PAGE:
Greg Byrne's Wildcat Wednesday
Courtside Conversations with Paul Johnson
By: Arizona Athletics
Release: June 22, 2004
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Paul Johnson is employed by the UA as the women's basketball play-by-play announcer. He has 20 years of sports broadcasting experience, including the last six years as the voice of Arizona women's basketball. Every Wildcat women's basketball game this year will be broadcast live on KJLL 1330 AM, with Paul calling all the action.

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What is the best women's basketball conference in the country? This is a question that is debated at this time every year. Most will say the SEC, while others will lift up the Big 12 or Big Ten. Because you live in Tucson, your vote might go the Pac-10, and in one area, you might be exactly right. Don't look now, but this conference may have the best coaches of any conference in the country!

Pac-10 coaches have 2,387 wins between them. That's an average of 238 wins per coach. Of course, you have to really look at the "big two" - Arizona's Joan Bonvicini and Stanford's Tara VanDerveer. VanDerveer leads conference coaches with 516 career wins, followed closely by Coach B's 504. It is the strength of other coaches that is the most surprising.

Let's begin with the "up-and-comers" category. Leading that list is Arizona State's Charli Turner Thorne. This is a woman who has turned an awful program into a Pac-10 winner within five short years. Washington's June Daugherty also fits here. After a slow start, the Huskies claimed a share of the conference title in 2000-01. She also had won 123 games in seven years at Boise State before making the jump to the Pac-10.

Now, let's move to the "established coach-second tier" category. Leading this list of good but not great coaches is USC's Chris Golbrecht. After 11 wonderful years at Washington, Golbrecht has yet to turn around a troubled USC program. Her record in Seattle was a stunning 243-89. Her career wins total stands at 380 but it will be her time at USC that defines her coaching career. She has yet to take the conference's most talented team and turn it into a consistent winner.

The next category of Pac-10 coaches could be called the "promising coaches" group. We start here with Oregon's brand-new hire Bev Smith. Although Smith has not coached a game at a U.S. university, she has established herself north of the border. The Oregon alum spent four years coaching the Canadian National Team and led her squad to their best finish ever at the Pan-American Games in 1999, when Canada landed a silver medal. According to all reports out of Eugene, Smith has revived sagging spirits and looks to be on the verge of continuing former skipper Jody Runge's winning ways. Next on this list is California's second-year coach Caren Horstmeyer. After winning 221 games at Santa Clara, Horstmeyer finished just one game behind Arizona in last year's conference race. She definitely carries high hopes in Berkeley.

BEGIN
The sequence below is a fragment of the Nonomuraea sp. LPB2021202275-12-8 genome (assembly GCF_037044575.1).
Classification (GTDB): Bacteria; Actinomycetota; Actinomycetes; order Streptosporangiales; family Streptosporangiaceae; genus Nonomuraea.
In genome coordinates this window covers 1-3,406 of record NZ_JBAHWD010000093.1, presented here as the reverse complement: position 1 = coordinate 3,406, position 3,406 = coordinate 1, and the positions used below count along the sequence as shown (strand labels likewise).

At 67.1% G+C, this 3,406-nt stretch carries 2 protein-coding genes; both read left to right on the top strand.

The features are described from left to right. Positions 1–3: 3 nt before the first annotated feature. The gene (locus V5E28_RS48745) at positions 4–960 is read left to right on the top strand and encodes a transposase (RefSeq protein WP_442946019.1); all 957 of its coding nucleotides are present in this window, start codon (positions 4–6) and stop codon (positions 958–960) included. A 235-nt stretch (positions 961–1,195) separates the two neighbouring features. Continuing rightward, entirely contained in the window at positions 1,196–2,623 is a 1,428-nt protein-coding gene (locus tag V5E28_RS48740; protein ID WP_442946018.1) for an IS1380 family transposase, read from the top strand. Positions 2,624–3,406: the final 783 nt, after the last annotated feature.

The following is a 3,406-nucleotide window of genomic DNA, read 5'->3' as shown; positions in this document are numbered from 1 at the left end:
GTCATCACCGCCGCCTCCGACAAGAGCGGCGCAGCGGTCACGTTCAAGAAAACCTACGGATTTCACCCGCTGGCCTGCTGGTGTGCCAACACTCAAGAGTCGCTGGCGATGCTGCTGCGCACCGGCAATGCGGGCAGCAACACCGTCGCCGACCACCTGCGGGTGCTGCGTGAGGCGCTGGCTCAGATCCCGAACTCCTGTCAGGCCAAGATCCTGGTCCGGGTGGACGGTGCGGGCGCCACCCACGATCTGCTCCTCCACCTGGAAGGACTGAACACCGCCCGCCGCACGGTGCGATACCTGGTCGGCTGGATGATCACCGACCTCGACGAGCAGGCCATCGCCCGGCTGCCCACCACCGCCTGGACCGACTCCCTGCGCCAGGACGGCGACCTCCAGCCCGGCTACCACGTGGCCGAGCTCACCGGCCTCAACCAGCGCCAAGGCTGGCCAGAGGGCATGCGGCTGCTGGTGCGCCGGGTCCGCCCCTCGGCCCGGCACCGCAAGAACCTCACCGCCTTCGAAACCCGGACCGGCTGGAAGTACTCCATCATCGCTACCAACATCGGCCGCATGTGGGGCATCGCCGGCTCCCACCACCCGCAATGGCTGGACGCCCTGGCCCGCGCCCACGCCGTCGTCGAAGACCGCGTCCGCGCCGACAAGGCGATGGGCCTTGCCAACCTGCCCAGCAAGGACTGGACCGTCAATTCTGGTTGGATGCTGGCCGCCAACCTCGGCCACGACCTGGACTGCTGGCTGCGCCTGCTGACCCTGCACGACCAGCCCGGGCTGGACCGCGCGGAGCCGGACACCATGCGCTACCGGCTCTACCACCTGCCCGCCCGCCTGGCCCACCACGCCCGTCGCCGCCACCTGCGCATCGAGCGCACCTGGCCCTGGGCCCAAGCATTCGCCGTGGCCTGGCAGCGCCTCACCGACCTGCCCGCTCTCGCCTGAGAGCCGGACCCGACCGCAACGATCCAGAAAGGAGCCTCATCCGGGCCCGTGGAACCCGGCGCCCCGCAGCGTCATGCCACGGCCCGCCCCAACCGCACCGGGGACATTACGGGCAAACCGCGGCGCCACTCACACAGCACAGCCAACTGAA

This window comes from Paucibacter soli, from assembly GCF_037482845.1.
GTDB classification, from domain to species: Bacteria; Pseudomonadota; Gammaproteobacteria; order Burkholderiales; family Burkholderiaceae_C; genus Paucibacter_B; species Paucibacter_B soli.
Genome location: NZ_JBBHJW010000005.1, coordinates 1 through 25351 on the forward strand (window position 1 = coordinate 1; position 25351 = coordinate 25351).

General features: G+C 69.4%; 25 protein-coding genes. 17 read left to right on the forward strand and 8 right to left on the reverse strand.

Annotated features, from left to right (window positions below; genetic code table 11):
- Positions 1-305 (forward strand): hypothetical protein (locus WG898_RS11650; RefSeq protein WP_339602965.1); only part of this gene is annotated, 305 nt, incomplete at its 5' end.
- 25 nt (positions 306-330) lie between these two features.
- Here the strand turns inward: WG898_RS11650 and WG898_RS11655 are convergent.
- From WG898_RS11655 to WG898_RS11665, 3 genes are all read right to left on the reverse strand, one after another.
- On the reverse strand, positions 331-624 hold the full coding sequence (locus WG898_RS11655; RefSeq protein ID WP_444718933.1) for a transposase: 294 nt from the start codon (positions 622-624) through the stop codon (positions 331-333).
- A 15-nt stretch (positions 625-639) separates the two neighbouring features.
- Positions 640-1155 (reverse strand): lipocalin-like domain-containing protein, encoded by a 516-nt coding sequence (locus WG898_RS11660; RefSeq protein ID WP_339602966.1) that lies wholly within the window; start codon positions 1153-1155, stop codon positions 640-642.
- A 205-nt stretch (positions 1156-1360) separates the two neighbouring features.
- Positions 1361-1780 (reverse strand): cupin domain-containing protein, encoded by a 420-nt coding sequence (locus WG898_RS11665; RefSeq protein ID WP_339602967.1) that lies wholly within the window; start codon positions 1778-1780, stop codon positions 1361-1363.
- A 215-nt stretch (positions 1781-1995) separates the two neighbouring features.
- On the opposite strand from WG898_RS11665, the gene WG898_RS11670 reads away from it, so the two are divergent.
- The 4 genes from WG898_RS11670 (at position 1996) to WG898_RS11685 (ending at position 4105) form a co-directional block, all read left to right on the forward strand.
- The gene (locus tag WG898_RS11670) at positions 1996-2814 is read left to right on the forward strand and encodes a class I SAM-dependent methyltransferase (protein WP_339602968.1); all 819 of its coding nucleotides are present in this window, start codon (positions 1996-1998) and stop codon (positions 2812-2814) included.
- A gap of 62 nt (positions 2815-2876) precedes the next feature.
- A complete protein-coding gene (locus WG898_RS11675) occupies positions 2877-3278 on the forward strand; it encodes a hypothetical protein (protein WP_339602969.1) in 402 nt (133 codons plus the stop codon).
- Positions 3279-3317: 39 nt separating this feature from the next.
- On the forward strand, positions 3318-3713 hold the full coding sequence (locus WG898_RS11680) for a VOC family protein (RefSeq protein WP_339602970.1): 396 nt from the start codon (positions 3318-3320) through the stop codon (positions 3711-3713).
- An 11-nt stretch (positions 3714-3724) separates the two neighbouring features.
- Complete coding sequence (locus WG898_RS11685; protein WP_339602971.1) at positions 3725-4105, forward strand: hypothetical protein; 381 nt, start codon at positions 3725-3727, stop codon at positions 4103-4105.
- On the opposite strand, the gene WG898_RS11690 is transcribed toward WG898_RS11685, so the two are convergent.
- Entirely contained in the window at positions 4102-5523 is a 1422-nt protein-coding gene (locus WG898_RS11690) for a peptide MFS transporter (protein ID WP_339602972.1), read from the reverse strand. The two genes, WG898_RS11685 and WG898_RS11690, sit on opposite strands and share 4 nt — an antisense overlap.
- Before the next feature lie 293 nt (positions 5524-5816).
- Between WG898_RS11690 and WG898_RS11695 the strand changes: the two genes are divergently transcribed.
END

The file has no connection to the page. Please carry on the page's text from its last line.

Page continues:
The most intriguing list of Pac-10 coaches may be the "most disappointing" category. Here, we begin with UCLA's Kathy Olivier. Yes, she grabbed a share of the Pac-10 crown in 1998-99, but also has finished 5th, 6th, 8th (twice), and tenth last season. In recruiting-rich Los Angeles, Olivier has failed to take advantage. Oregon State's Judy Spoelstra is another disappointment. After taking over a Pac-10 championship-caliber team in 1995-96, she has allowed the program to fall into ruins. She finished second in her first year, then has posted 7th, 9th (twice), 5th, and 6th place finishes in her six years at OSU. She simply hasn't gotten it done.

Finally, we turn to the two coaches who carry the Pac-10. We call this the "Dean of Coaches" group. We begin with Stanford's Tara VanDerveer. What can you say about her record? Not only has she gathered 516 wins in her 22 years, but she has also won an astounding number of conference championships. She won three Big Ten championships in her five years at Ohio State, including a conference record of 50-4. At Stanford, she has won nine Pac-10 titles in 15 years, including a national championship in 1991-92. Throw in an U.S. Olympic gold medal, and you have a sure Hall of Fame career. Then, we come to Arizona's own Joan Bonvicini. Her record also speaks for itself. She has mounted 504 victories in 22 years as a head coach. She has taken her teams to two Final Fours and has won 10 conference titles, all in the Big West. Although she hasn't yet won the Pac-10, Joan has taken a horrible Arizona program and turned it into a national power. She has tied for second in the conference twice and advanced to the NCAA Sweet Sixteen in 1998. Her conference winning percentage is .608 (Pac-10 and Big West combined) and always gets the most out of her talent.

All in all, coaching in the Pac-10 is as good as, if not better than, any conference in the country. I know you pay to see players play, but now you know just a little more about those women who roam the sidelines, fighting tooth and nail, for a shot at a conference crown.

See you on the radio!
Paul Johnson

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